“I wouldn’t trust him to mow my lawn.”
Like a good, fun, pure rom-com, it’s becoming increasingly difficult to find an excellent thriller. No, I don’t mean a schlocky action fest where cars turn over, buildings explode and Harrison Ford wields a gun, but a clever caper that uses words and the mind to excite.
Enter The Two Faces of January, which has a cool vintage aesthetic that recalls the awesome The Debt back on 2011 (a film I adore). Except, unlike John Madden’s spy tale, January is a consistently excellent, evenly paced work.
New multi-hyphenate Hossein Amini is best known for the cool, muted script behind Drive, another 2011 film. While it racks up a larger word count than his previous work, the same sensibilities remain. Although Drive is incredibly violent, it still utilised the mind of the viewer to excite, adding to the action that was happening. This is ever-present in January, where no shooting or car chases take place, but instead tension-building moments of a cross country journey that has many close shaves. Amini once again relies heavily on the expressions actors can convey, carrying out entire conversations and set-ups through glances, injecting silence into moments of great tension, never being afraid to pause.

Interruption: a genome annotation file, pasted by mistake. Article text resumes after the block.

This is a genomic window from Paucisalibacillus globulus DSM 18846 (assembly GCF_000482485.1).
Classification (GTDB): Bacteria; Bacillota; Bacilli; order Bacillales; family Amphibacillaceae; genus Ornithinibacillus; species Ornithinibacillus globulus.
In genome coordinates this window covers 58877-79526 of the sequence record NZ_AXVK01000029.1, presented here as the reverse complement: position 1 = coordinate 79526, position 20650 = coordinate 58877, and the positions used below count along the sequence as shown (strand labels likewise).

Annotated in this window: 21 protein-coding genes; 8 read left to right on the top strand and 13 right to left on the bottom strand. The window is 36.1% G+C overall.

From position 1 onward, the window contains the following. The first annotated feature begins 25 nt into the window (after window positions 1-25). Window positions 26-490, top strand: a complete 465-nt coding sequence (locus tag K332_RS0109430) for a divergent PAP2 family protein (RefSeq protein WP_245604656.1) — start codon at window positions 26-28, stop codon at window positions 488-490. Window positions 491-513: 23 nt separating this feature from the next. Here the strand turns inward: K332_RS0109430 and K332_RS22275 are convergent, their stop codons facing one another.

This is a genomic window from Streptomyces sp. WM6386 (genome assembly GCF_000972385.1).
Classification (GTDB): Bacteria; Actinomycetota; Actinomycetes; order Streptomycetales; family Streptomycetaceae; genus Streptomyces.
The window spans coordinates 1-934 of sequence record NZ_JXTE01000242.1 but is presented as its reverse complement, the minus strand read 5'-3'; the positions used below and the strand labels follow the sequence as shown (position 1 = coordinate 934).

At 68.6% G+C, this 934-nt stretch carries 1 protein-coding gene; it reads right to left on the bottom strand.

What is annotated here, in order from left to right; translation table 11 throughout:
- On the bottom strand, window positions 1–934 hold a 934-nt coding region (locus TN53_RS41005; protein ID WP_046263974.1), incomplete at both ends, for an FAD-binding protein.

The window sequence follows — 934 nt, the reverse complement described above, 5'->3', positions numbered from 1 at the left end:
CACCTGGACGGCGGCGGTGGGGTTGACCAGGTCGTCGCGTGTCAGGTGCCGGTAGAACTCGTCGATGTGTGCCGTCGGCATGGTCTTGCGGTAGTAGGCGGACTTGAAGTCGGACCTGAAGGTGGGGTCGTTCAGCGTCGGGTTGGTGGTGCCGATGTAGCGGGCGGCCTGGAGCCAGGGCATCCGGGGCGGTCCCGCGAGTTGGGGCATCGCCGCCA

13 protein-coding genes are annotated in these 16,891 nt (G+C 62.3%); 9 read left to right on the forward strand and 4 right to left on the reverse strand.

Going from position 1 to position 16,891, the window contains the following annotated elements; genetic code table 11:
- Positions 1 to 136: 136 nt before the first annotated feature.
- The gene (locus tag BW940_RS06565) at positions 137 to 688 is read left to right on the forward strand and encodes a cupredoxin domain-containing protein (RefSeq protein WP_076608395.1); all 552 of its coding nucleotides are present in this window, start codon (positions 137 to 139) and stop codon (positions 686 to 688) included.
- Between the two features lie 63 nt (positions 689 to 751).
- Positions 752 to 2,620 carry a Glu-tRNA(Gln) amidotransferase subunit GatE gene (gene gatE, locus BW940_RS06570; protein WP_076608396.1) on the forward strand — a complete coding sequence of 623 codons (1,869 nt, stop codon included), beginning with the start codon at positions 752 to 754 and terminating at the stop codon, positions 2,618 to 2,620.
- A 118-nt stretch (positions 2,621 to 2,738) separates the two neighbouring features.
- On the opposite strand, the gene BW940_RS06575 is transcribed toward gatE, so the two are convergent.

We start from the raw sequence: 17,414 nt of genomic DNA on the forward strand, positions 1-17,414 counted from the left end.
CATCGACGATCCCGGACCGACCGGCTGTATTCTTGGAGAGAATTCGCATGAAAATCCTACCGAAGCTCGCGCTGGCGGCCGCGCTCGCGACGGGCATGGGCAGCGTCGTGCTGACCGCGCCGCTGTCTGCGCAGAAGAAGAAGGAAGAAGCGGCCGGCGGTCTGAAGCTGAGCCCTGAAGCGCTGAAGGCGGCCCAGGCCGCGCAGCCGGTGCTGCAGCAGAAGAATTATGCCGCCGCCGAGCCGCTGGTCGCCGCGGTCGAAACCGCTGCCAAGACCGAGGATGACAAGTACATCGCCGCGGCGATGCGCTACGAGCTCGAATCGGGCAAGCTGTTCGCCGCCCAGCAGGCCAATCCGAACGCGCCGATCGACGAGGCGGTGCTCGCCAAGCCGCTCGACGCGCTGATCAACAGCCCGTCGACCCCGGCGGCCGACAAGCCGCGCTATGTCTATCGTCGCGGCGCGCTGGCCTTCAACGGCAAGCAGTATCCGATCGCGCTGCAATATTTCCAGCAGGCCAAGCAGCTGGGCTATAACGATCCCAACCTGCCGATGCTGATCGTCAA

This stylish approach spills over into the direction, which has a distinctive, sleek aesthetic. The most interesting element, however, is the use of setting. Many of the locations are those that would commonly be shown in sweeping wide-angles, looking as though they are pulled straight from a postcard, destined for a tourism reel. While their beauty and significance is talked about by the characters, they are commonly shown as dusty, deserted, and not inviting, and, beyond the first act of the film, many scenes aren’t even set in iconic landmarks. By opting for backstreets, sleeping on benches and run down cafes and apartments over shiny, opulent rooms, Amini creates a cool, metallic, knife-edge vibe, to the extent that, even though much of the film is set in warm sun, one feels a biting chill, foreboding and unappealing.
Playing three characters that all (of course) have something to hide, performers Isaac, Mortensen and Dunst are all excellent. In terms of role, Dunst’s character of Colette is the classic damsel, given the least to work with, but elevates her performance past what could have been purely a pawn in her male costars actions. As the eerie Chester, Mortensen is cold and sinister, hinting at further backstories for the audience to consider. This is also evident in yet another great performance from Isaac, who continues being a jack-of-all-trades in terms of playing different ethnicities (Russian, Greek, Latin American…), but instead is given the reverse of Mortensen, playing the classic good guy with a dark side.
Overall, The Two Faces of January is an intelligent, brilliant thriller. It’s the kind of film I adore, where you’re left excited by what may happen next and refreshed by how sublimely simple it is compared to many films which grace wide release today. As Godard once said, “all you need to make a film is a girl and a gun”.
The Two Faces of January receives a limited release, starting today.